Piano Lessons for Kids
Piano Lessons - Kids and music:
What should I look for in a teacher?
The most obvious point is that the teacher must be able relate to your child. The teacher's talent, knowledge, posh studio - none of this matters if they can't relate to kids.
Your job- Take time to get to know the teacher
Your child is certainly very precious to you. Would you trust them to just any doctor? No way! However, when I was teaching full-time, I was amazed, even shocked by the number of parents that simply dropped off their kids without ever spending any time with their kids at the lesson.
Whenever a parent would take the time to spend time with their child at a lesson, I was very honored, even felt like my job was more important because it was important to them. A good teacher will encourage parental involvement.
**However, there is some room here to say that after you get to know the teacher and their "relatability" to your child, the lessons might be more effective without you around!
The Teacher's job
Aside from being able to genuinely care about and relate to your child, a good piano teacher possesses certain skills:
Does your child's teacher branch out into many areas of musical learning? A good musician is a well-rounded musician, versed in reading notation, playing by ear, theory, technical excellence, composition, and performance.
- Musical Notation (reading music
from a page)
Most teachers cover this point. While this is an old part of music, it's very important. However, there are new techniques that are very effective.
Most importantly, a child should be able to recognize interval sizes on the page, as well as know the names of the notes on the staff. This will enable them to read very efficiently throughout life. A good book series emphasizing interval recognition is Alfred's piano method. Check it out!
- Playing by ear
This is a foundational point with Suzuki teachers. I'm going to go way out on a limb here, but although the Suzuki method is good in emphasizing ear training, the music is way boring! Now that's not the gospel truth, that's just my opinion.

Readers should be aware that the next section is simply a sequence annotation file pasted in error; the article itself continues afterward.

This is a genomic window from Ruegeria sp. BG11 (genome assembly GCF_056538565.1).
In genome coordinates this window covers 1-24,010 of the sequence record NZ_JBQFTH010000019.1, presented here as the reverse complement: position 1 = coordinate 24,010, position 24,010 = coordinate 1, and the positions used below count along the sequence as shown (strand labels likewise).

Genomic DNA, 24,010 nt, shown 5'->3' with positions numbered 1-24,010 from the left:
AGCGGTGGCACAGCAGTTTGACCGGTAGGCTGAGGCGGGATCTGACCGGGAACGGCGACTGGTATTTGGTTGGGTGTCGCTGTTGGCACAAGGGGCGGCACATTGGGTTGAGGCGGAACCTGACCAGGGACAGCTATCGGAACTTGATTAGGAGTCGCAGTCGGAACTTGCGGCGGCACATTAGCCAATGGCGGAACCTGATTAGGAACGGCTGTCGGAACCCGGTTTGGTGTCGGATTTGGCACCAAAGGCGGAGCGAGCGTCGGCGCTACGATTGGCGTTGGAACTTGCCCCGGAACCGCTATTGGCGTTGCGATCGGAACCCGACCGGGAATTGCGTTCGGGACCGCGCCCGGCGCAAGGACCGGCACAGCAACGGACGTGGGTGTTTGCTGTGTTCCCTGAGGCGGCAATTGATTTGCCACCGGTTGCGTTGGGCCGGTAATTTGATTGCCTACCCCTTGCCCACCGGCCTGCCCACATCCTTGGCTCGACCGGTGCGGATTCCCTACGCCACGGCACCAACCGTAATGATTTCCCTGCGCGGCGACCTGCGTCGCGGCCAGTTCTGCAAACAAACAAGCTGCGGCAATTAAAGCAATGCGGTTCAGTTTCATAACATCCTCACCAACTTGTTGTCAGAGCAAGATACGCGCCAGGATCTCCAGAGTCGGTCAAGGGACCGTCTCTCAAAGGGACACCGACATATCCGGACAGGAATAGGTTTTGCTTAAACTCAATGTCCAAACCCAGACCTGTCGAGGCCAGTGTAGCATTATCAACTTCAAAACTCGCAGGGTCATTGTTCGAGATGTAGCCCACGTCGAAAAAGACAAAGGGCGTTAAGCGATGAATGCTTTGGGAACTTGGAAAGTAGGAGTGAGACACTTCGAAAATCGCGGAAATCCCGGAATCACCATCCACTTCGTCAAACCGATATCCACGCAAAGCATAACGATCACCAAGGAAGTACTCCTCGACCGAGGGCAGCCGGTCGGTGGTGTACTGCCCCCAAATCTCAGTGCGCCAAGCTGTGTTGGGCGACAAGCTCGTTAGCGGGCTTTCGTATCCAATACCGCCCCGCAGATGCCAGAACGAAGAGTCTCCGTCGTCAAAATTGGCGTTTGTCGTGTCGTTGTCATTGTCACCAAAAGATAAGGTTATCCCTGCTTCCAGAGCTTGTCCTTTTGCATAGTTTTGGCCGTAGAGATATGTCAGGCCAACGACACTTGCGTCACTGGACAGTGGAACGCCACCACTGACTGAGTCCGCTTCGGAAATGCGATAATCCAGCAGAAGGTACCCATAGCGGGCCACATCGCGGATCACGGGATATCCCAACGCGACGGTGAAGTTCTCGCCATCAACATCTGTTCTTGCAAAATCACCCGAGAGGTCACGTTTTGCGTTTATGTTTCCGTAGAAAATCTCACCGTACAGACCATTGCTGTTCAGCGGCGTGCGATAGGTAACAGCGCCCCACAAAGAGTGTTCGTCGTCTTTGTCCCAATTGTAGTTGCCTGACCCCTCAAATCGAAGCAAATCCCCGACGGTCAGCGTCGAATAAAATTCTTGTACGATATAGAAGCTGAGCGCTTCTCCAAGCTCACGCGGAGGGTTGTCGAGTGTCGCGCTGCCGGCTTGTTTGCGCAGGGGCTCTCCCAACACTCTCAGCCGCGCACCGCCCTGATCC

Look for a teacher that incorporates fun music teaching playing by ear along with the reading of musical notation.
Theory is the study of how music is put together. This covers such aspects as building chords, scales, etc. I remember hating this section! But now I am so grateful that my teachers insisted on my understanding of music. A must in the study of music.
- Technical excellence
What is the level that your teacher holds your child to? Is the bar held high? If so, your child will find something in life that they can be proud of. If you find that your child is breezing through, maybe there needs to be more of a challenge.
Something special happens when your child expresses their own musical ideas. Additionally, this is an opportunity where the teacher can reinforce all other areas of teaching. (i.e. "What is that chord you are playing? Wow, it's fantastic sounding, let's figure out what it is...")
This is too often neglected. I've found that with the 7 piece vocal and instrumental group that I lead, we have to have a performance goal. Otherwise, we get sloppy and unmotivated.
Recitals are notorious for embarrassing kids, but they can be fantastic if the teacher has them often and makes a fun event out of them. If your teacher doesn't hold recitals, try and find another musical performance outlet for your child. Church, school, clubs, all great places for them to feel good about sharing their gift.
One final note:
Here's the one phrase that will doom your child's musical career:
"I'm going to let him do this as long as he's interested..."
Would you take this approach with school?
In my years of teaching, I have found that most normal kids want to quit at one time or another. The disciplined one has to be you. If you are making the choice to give them a musical education, you've got to follow through.
Here's my story-
I had two older brothers, both of which quit piano lessons. They are quite a bit older than me, and when I started lessons, they told my parents, "Please keep him going, we wish that we had".
I wanted to quit every week! But as a compromise, my parents let me take the summers off.
Now I make my living full time playing music! Can you believe it? Thanks Mom and Dad.